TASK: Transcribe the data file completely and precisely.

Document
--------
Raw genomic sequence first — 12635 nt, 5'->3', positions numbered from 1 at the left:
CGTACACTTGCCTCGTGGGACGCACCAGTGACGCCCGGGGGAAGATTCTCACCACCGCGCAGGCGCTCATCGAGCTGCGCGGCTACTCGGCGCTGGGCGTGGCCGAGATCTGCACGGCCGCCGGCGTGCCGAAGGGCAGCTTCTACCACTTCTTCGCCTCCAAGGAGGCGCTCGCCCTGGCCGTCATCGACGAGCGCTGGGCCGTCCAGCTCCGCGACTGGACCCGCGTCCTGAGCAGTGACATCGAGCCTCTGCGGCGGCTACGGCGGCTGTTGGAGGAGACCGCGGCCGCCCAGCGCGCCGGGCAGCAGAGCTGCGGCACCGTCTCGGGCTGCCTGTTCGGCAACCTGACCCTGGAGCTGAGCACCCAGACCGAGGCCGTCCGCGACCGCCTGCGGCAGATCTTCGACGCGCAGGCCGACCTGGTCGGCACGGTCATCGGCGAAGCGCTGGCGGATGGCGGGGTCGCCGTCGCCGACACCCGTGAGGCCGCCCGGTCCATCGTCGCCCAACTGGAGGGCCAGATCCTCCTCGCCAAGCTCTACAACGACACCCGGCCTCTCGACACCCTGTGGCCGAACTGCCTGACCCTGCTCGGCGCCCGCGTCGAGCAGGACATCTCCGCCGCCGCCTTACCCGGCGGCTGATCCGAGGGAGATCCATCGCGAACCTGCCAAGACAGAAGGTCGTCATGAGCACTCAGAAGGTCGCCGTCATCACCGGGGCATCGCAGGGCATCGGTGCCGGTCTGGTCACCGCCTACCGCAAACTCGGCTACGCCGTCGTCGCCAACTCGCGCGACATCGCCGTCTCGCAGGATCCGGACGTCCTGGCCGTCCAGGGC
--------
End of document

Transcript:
Raw genomic sequence first — 12635 nt, 5'->3', positions numbered from 1 at the left:
CGTACACTTGCCTCGTGGGACGCACCAGTGACGCCCGGGGGAAGATTCTCACCACCGCGCAGGCGCTCATCGAGCTGCGCGGCTACTCGGCGCTGGGCGTGGCCGAGATCTGCACGGCCGCCGGCGTGCCGAAGGGCAGCTTCTACCACTTCTTCGCCTCCAAGGAGGCGCTCGCCCTGGCCGTCATCGACGAGCGCTGGGCCGTCCAGCTCCGCGACTGGACCCGCGTCCTGAGCAGTGACATCGAGCCTCTGCGGCGGCTACGGCGGCTGTTGGAGGAGACCGCGGCCGCCCAGCGCGCCGGGCAGCAGAGCTGCGGCACCGTCTCGGGCTGCCTGTTCGGCAACCTGACCCTGGAGCTGAGCACCCAGACCGAGGCCGTCCGCGACCGCCTGCGGCAGATCTTCGACGCGCAGGCCGACCTGGTCGGCACGGTCATCGGCGAAGCGCTGGCGGATGGCGGGGTCGCCGTCGCCGACACCCGTGAGGCCGCCCGGTCCATCGTCGCCCAACTGGAGGGCCAGATCCTCCTCGCCAAGCTCTACAACGACACCCGGCCTCTCGACACCCTGTGGCCGAACTGCCTGACCCTGCTCGGCGCCCGCGTCGAGCAGGACATCTCCGCCGCCGCCTTACCCGGCGGCTGATCCGAGGGAGATCCATCGCGAACCTGCCAAGACAGAAGGTCGTCATGAGCACTCAGAAGGTCGCCGTCATCACCGGGGCATCGCAGGGCATCGGTGCCGGTCTGGTCACCGCCTACCGCAAACTCGGCTACGCCGTCGTCGCCAACTCGCGCGACATCGCCGTCTCGCAGGATCCGGACGTCCTGGCCGTCCAGGGC